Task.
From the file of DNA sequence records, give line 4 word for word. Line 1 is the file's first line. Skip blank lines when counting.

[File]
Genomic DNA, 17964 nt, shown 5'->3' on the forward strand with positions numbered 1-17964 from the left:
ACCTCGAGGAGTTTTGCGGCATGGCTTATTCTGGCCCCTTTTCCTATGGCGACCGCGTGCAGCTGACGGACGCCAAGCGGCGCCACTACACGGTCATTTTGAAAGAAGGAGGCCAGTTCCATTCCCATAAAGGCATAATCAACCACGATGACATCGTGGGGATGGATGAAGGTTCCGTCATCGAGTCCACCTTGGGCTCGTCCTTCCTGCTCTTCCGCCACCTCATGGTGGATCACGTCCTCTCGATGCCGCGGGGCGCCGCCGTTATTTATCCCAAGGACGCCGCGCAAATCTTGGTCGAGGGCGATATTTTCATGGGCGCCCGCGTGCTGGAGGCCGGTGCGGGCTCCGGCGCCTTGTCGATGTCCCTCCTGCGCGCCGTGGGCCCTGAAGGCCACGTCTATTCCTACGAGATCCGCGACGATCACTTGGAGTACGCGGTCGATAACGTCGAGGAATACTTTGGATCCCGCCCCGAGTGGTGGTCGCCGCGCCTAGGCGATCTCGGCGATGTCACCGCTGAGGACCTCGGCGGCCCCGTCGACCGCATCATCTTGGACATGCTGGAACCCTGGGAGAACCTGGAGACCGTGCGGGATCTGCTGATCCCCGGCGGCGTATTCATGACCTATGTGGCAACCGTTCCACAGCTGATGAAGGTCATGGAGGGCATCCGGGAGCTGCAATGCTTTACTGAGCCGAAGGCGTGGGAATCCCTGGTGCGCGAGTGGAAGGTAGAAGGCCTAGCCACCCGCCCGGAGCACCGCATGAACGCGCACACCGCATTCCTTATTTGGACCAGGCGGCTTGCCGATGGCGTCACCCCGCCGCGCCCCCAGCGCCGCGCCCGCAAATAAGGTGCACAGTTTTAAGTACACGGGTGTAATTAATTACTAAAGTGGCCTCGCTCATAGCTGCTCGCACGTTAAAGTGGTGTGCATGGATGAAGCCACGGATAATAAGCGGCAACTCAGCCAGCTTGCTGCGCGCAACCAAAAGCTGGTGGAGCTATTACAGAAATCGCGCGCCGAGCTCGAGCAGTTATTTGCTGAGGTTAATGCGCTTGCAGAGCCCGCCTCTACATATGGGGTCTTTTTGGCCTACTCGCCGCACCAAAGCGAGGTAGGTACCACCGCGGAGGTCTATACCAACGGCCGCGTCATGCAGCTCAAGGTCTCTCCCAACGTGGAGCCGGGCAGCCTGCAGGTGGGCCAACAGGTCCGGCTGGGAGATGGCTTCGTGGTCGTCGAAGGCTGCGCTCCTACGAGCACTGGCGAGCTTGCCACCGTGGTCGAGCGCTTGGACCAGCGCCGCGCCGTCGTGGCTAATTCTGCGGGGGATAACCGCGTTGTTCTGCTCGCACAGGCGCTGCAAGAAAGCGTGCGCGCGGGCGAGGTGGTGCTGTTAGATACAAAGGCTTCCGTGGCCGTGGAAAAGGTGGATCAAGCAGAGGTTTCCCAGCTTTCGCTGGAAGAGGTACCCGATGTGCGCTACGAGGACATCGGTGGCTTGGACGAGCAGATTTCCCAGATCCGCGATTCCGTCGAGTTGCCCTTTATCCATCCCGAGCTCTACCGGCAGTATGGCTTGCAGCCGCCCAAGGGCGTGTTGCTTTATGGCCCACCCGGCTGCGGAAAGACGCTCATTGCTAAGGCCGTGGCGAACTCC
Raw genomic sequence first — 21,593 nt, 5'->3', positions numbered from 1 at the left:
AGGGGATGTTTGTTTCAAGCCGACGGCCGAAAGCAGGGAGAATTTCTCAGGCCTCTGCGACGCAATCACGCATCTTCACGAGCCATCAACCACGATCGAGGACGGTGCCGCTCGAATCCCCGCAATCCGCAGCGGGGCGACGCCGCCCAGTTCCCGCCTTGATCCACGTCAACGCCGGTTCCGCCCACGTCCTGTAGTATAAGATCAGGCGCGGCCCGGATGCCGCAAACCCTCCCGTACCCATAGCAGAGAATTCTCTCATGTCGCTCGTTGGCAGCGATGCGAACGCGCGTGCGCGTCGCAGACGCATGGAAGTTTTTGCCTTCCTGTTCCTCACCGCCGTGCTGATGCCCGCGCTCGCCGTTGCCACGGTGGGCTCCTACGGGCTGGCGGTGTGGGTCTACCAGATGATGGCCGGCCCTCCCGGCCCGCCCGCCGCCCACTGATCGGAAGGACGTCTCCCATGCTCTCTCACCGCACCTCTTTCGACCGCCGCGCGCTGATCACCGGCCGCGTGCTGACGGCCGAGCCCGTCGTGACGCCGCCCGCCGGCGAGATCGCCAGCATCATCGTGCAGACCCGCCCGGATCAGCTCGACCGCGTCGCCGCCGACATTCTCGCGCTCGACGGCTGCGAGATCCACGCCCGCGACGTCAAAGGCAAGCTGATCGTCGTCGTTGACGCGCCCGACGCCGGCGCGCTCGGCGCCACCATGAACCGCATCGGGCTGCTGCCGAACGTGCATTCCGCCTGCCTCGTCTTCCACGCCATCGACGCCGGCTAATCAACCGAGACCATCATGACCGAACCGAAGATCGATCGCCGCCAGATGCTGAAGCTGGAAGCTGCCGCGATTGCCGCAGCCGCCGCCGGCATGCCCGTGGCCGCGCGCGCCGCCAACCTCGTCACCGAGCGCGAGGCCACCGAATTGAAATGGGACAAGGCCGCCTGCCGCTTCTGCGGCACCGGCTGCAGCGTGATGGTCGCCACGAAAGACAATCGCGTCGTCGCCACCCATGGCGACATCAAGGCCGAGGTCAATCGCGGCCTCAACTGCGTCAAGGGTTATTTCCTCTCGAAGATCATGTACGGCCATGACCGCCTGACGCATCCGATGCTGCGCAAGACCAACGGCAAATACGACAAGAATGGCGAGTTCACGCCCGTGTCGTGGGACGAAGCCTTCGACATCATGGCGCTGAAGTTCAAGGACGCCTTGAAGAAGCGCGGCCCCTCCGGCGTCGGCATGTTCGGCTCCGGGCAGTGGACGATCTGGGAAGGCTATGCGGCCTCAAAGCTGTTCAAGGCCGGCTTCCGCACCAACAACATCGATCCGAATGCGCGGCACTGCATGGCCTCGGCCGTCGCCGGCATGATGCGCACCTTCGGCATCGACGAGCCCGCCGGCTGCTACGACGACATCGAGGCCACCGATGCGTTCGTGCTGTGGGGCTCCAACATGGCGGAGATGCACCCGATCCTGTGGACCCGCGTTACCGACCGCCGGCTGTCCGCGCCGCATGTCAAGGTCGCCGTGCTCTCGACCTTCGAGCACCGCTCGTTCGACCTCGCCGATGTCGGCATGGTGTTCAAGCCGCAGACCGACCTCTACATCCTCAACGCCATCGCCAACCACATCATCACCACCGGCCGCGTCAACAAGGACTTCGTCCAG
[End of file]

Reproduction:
AGGGGATGTTTGTTTCAAGCCGACGGCCGAAAGCAGGGAGAATTTCTCAGGCCTCTGCGACGCAATCACGCATCTTCACGAGCCATCAACCACGATCGAGGACGGTGCCGCTCGAATCCCCGCAATCCGCAGCGGGGCGACGCCGCCCAGTTCCCGCCTTGATCCACGTCAACGCCGGTTCCGCCCACGTCCTGTAGTATAAGATCAGGCGCGGCCCGGATGCCGCAAACCCTCCCGTACCCATAGCAGAGAATTCTCTCATGTCGCTCGTTGGCAGCGATGCGAACGCGCGTGCGCGTCGCAGACGCATGGAAGTTTTTGCCTTCCTGTTCCTCACCGCCGTGCTGATGCCCGCGCTCGCCGTTGCCACGGTGGGCTCCTACGGGCTGGCGGTGTGGGTCTACCAGATGATGGCCGGCCCTCCCGGCCCGCCCGCCGCCCACTGATCGGAAGGACGTCTCCCATGCTCTCTCACCGCACCTCTTTCGACCGCCGCGCGCTGATCACCGGCCGCGTGCTGACGGCCGAGCCCGTCGTGACGCCGCCCGCCGGCGAGATCGCCAGCATCATCGTGCAGACCCGCCCGGATCAGCTCGACCGCGTCGCCGCCGACATTCTCGCGCTCGACGGCTGCGAGATCCACGCCCGCGACGTCAAAGGCAAGCTGATCGTCGTCGTTGACGCGCCCGACGCCGGCGCGCTCGGCGCCACCATGAACCGCATCGGGCTGCTGCCGAACGTGCATTCCGCCTGCCTCGTCTTCCACGCCATCGACGCCGGCTAATCAACCGAGACCATCATGACCGAACCGAAGATCGATCGCCGCCAGATGCTGAAGCTGGAAGCTGCCGCGATTGCCGCAGCCGCCGCCGGCATGCCCGTGGCCGCGCGCGCCGCCAACCTCGTCACCGAGCGCGAGGCCACCGAATTGAAATGGGACAAGGCCGCCTGCCGCTTCTGCGGCACCGGCTGCAGCGTGATGGTCGCCACGAAAGACAATCGCGTCGTCGCCACCCATGGCGACATCAAGGCCGAGGTCAATCGCGGCCTCAACTGCGTCAAGGGTTATTTCCTCTCGAAGATCATGTACGGCCATGACCGCCTGACGCATCCGATGCTGCGCAAGACCAACGGCAAATACGACAAGAATGGCGAGTTCACGCCCGTGTCGTGGGACGAAGCCTTCGACATCATGGCGCTGAAGTTCAAGGACGCCTTGAAGAAGCGCGGCCCCTCCGGCGTCGGCATGTTCGGCTCCGGGCAGTGGACGATCTGGGAAGGCTATGCGGCCTCAAAGCTGTTCAAGGCCGGCTTCCGCACCAACAACATCGATCCGAATGCGCGGCACTGCATGGCCTCGGCCGTCGCCGGCATGATGCGCACCTTCGGCATCGACGAGCCCGCCGGCTGCTACGACGACATCGAGGCCACCGATGCGTTCGTGCTGTGGGGCTCCAACATGGCGGAGATGCACCCGATCCTGTGGACCCGCGTTACCGACCGCCGGCTGTCCGCGCCGCATGTCAAGGTCGCCGTGCTCTCGACCTTCGAGCACCGCTCGTTCGACCTCGCCGATGTCGGCATGGTGTTCAAGCCGCAGACCGACCTCTACATCCTCAACGCCATCGCCAACCACATCATCACCACCGGCCGCGTCAACAAGGACTTCGTCCAG